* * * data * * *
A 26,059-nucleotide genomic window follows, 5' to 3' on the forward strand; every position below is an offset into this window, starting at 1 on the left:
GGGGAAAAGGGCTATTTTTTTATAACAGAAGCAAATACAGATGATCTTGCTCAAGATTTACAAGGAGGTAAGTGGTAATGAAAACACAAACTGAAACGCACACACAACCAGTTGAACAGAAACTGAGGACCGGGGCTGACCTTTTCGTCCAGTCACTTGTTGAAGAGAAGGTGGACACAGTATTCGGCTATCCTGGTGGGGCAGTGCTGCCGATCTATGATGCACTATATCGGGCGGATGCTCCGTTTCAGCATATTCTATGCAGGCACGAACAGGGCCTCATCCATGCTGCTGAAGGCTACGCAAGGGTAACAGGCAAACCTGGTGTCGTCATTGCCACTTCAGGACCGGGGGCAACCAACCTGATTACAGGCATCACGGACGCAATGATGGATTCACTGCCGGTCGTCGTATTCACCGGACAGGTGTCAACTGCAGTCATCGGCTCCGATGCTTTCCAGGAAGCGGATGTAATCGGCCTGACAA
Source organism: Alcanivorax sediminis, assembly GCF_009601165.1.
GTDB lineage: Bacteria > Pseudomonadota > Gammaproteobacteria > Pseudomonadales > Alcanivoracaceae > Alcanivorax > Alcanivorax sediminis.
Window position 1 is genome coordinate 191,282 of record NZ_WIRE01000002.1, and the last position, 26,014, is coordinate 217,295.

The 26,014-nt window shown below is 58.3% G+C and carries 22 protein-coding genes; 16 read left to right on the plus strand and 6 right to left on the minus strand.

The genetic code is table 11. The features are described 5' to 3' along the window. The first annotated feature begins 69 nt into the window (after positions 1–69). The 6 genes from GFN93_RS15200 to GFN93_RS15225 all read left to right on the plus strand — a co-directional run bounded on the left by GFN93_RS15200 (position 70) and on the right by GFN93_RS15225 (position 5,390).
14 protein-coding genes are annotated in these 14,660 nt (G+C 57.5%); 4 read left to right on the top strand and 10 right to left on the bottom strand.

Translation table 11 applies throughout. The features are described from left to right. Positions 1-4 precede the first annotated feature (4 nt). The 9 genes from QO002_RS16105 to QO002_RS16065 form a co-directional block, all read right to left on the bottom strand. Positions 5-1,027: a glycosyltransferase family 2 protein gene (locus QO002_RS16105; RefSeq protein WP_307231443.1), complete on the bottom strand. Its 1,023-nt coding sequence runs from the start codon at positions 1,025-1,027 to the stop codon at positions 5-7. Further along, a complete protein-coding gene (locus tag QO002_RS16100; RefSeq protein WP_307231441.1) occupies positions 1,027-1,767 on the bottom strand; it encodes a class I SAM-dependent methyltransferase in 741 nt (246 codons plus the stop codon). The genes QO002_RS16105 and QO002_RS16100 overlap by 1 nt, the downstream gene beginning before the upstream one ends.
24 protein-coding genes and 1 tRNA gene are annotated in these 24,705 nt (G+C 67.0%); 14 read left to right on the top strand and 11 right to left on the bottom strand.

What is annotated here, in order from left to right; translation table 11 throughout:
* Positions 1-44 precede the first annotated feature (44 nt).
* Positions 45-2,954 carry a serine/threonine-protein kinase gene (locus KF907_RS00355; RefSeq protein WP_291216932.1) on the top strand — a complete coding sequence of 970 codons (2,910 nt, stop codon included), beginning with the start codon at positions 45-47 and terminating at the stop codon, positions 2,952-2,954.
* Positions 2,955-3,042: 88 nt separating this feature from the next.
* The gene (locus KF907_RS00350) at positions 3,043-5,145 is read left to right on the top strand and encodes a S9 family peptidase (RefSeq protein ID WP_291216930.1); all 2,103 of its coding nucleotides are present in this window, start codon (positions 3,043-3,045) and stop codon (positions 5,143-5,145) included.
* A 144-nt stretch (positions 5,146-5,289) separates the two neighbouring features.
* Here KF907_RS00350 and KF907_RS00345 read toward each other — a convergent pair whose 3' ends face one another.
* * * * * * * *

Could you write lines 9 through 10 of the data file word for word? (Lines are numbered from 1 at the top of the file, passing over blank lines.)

Translation table 11 applies throughout. The features are described from left to right. Positions 1-4 precede the first annotated feature (4 nt). The 9 genes from QO002_RS16105 to QO002_RS16065 form a co-directional block, all read right to left on the bottom strand. Positions 5-1,027: a glycosyltransferase family 2 protein gene (locus QO002_RS16105; RefSeq protein WP_307231443.1), complete on the bottom strand. Its 1,023-nt coding sequence runs from the start codon at positions 1,025-1,027 to the stop codon at positions 5-7. Further along, a complete protein-coding gene (locus tag QO002_RS16100; RefSeq protein WP_307231441.1) occupies positions 1,027-1,767 on the bottom strand; it encodes a class I SAM-dependent methyltransferase in 741 nt (246 codons plus the stop codon). The genes QO002_RS16105 and QO002_RS16100 overlap by 1 nt, the downstream gene beginning before the upstream one ends.
24 protein-coding genes and 1 tRNA gene are annotated in these 24,705 nt (G+C 67.0%); 14 read left to right on the top strand and 11 right to left on the bottom strand.